Granite Theatre triumphs with a nice, slice of life, romantic-comedy (at times, however, on the verge of becoming a romantic tragedy) with Neil Simon’s Barefoot in the Park. The two-act, single location play opened on Broadway at the Biltmore Theatre in October, 1963, and closed in June, 1967, after 1,530 performances and is reported as being Simon’s longest running hit. The original cast version of the play, starring Robert Redford and Elizabeth Ashley, was nominated for three 1964 Tony Awards, and Mike Nichols won the award for Best Director (Dramatic). A successful film version starring Redford and Jane Fonda followed as well as a short lived TV adaptation.
With this rich history, it certainly is a challenge for any theater to put their own unique stamp on a production, but, in my opinion Granite, has done very well here, with special kudos to first time Director Judy George and a talented team of actors, with a heart-warming and upbeat take by Chelsea Mitchell as Corie Bratter, a young woman in her first week of married life in a small apartment in the top floor of a brownstone in New York City. Corie has apparently has picked out the small and “quirky” apartment on her own, seemingly without the input or opinions of her , at times, tense and aloof lawyer husband Paul , sturdily played by John Cillino.
When we first meet the couple , as they are settling in to their new pad (Paul complains that the rent is about $125, which by 1960s prices must have seemed to be quite a bit… ah, inflation!)
Corie is optimistic about their future together and is the “glass if half full” type , while Paul, taking a more grounded, but less fun, “but honey, they glass if actually half empty” approach, takes a bit of pride in pointing out the various flaws in the apartment, such as a hole in the skylight, their leaky closet, and the lack of a bathtub, as he prefers showers.
It becomes quickly obvious – and comedic – that, indeed “the honeymoon is over” and what may seem to be a small issue to one member of the couple because a big deal to the other. The humanity of it all, and the growing pains from “sexy and single” to “stable and committed” is what the couple goes through and the story is effectively told as such. The apartment itself becomes a bit of a character, as being “Corie’s choice” , and poor Paul never seems fully comfortable or attached to it.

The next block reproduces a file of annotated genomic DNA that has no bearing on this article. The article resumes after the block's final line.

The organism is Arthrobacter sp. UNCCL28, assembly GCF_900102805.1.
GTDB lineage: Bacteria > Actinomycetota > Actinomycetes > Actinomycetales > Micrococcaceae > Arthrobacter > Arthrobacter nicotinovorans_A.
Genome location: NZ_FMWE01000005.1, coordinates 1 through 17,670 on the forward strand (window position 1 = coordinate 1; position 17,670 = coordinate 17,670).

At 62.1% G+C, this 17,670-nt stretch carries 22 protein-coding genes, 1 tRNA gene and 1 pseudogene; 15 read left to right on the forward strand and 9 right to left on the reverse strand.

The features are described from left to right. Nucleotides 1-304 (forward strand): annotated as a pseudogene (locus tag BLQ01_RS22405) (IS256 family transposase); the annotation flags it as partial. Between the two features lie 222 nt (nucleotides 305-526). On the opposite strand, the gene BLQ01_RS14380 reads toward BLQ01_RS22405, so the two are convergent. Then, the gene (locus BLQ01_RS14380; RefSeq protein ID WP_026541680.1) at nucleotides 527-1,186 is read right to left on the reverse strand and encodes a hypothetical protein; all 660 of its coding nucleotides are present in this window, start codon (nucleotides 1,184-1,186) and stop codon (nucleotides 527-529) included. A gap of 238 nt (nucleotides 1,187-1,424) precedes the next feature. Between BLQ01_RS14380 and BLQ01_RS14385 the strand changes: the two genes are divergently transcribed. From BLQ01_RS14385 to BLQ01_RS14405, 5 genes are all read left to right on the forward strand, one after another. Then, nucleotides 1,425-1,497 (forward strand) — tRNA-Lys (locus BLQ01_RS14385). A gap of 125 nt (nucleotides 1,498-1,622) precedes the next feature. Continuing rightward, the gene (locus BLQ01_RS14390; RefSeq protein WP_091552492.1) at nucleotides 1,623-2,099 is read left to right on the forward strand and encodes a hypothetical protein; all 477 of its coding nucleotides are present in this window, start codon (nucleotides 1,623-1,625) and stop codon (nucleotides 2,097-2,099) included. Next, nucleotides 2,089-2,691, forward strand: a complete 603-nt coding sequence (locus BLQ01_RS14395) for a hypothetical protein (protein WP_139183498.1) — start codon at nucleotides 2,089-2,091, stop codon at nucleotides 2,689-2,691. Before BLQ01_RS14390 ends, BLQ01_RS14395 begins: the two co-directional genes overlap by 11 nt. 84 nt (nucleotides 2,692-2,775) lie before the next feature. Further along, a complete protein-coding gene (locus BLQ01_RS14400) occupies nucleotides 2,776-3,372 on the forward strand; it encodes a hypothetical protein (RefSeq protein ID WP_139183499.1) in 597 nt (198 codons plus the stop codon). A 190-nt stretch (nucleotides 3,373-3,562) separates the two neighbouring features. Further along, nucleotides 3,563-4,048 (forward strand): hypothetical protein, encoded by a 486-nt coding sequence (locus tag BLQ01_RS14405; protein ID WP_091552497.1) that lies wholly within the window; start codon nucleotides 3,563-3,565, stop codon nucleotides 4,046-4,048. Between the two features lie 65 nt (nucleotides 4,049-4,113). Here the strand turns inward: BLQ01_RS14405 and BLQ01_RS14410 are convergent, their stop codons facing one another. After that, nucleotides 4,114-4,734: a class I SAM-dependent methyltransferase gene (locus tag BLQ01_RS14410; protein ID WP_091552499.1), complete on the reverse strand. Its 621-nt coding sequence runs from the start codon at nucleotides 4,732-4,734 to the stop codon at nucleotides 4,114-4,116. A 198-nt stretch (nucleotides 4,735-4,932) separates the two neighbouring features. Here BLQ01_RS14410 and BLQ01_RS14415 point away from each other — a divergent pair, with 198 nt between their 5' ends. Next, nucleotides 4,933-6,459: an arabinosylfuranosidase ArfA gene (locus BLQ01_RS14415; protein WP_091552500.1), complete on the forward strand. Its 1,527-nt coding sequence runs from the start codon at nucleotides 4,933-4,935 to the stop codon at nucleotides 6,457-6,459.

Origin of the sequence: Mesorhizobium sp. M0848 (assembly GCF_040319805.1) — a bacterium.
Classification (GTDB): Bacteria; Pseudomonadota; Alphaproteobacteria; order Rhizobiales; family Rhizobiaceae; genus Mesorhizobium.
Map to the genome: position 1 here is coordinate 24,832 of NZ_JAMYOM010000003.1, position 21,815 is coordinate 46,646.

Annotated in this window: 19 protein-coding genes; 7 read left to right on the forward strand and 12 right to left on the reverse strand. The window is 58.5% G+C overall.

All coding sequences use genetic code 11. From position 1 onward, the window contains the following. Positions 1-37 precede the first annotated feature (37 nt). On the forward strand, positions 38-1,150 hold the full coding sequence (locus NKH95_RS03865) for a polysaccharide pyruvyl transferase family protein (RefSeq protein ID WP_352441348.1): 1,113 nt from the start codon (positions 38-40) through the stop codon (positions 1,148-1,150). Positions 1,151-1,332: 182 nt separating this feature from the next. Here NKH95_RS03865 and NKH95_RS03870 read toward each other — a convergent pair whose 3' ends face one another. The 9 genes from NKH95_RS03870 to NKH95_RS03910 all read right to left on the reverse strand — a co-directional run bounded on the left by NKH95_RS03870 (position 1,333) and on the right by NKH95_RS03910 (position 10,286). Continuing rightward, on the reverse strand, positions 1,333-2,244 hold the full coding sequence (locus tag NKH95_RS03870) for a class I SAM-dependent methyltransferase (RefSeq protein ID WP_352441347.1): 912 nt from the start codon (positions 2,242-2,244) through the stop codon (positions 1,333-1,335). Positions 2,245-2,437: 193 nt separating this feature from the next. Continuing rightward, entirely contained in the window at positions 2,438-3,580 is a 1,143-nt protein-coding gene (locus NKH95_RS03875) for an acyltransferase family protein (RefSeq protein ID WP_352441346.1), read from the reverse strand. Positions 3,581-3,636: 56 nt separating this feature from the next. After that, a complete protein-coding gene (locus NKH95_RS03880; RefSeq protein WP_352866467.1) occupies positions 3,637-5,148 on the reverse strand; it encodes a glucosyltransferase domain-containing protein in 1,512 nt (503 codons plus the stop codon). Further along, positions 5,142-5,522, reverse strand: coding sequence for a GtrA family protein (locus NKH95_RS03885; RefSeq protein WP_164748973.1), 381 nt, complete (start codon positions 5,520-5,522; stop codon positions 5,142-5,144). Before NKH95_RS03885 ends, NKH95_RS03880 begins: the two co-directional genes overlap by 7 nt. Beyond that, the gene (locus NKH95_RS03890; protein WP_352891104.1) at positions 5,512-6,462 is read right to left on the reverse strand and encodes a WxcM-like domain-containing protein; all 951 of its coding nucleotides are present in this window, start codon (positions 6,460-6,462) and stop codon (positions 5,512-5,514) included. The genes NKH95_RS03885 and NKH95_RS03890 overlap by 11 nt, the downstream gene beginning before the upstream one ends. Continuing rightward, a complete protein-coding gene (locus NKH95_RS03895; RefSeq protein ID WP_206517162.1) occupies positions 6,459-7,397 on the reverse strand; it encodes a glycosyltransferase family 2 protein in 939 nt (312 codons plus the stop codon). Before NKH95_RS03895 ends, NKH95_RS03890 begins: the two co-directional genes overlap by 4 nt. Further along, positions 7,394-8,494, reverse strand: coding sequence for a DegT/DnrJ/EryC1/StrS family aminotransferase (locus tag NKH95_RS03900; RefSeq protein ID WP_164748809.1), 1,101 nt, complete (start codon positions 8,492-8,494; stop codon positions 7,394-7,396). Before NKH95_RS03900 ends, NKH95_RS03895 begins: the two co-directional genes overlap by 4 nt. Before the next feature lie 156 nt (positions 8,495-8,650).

When Paul runs into a collection of their neighbors, they all seem a bit too unusual for his personal tastes, but eventually they find themselves befriended (somewhat by force) by an unusually accented and self-welcoming Mr. Velasco (played with a like-able charm by Geoff Blanchette) Corie leans to Mr. Velasco’s company more than Paul, and at first, the elder Mr. Velasco seems a little interested in Corie for protective Paul’s tastes.
Corie, has the perfect solution before that becomes a problem, by attempting to set up her very own (now single) mother (in a nice Granite debut by Mari Enrique) with Mr. Velasco on an unexpected double date of sorts, much to Paul’s chagrin. When Mr. Velasco and Corie’s mom hit it off (to some extent) and find themselves in an adventure with some twists and turns, the stress of all of this is too much for Paul and Corie’s own relationship. The once happy twosome find themselves with a growing distance from each other, eventually their disagreements become pointed arguments, and the black cloud of a quick divorce looms its ugly head.
The real story and beauty of this play is not in the actual plot points, actions or even dialogue but more so in the simple humanities that the characters , especially Corie, are going through. She no longer has a father figure, and seeks a strong male figure in both her new husband (who is a bit too caught up in “paying the bills” to realize his bride’s complications) and later in Mr. Velasco. Corrie and her mother also have a complicated relationship, one that seems only now to be growing beyond the typical mother-daughter-as-little-girl role playing. The two proceed with discussing intimate details very cautiously with each other.
Corie is growing up and trying to make her way in the world and is seeking support, perhaps even approval, from those around her. Oddly, when this “pat on the back” does not come, in full fruition at least, from either her chosen spouse or her mother, she finds some of that very approval from a stranger. There is even a moment when Paul and his mother-in-law confide that they are more alike to each other than Corie is to both of them, re-enforcing the odd triangle that they are in. With Mr. Velasco’s entrance of their trio to a quartet, the characters and performance of Granite Theatre’s take on Neil Simon’s Barefoot in the Park is a certain and sublime delight for most theater-goers. Barefoot in the Park will run through July 21 – tickets can be purchased here.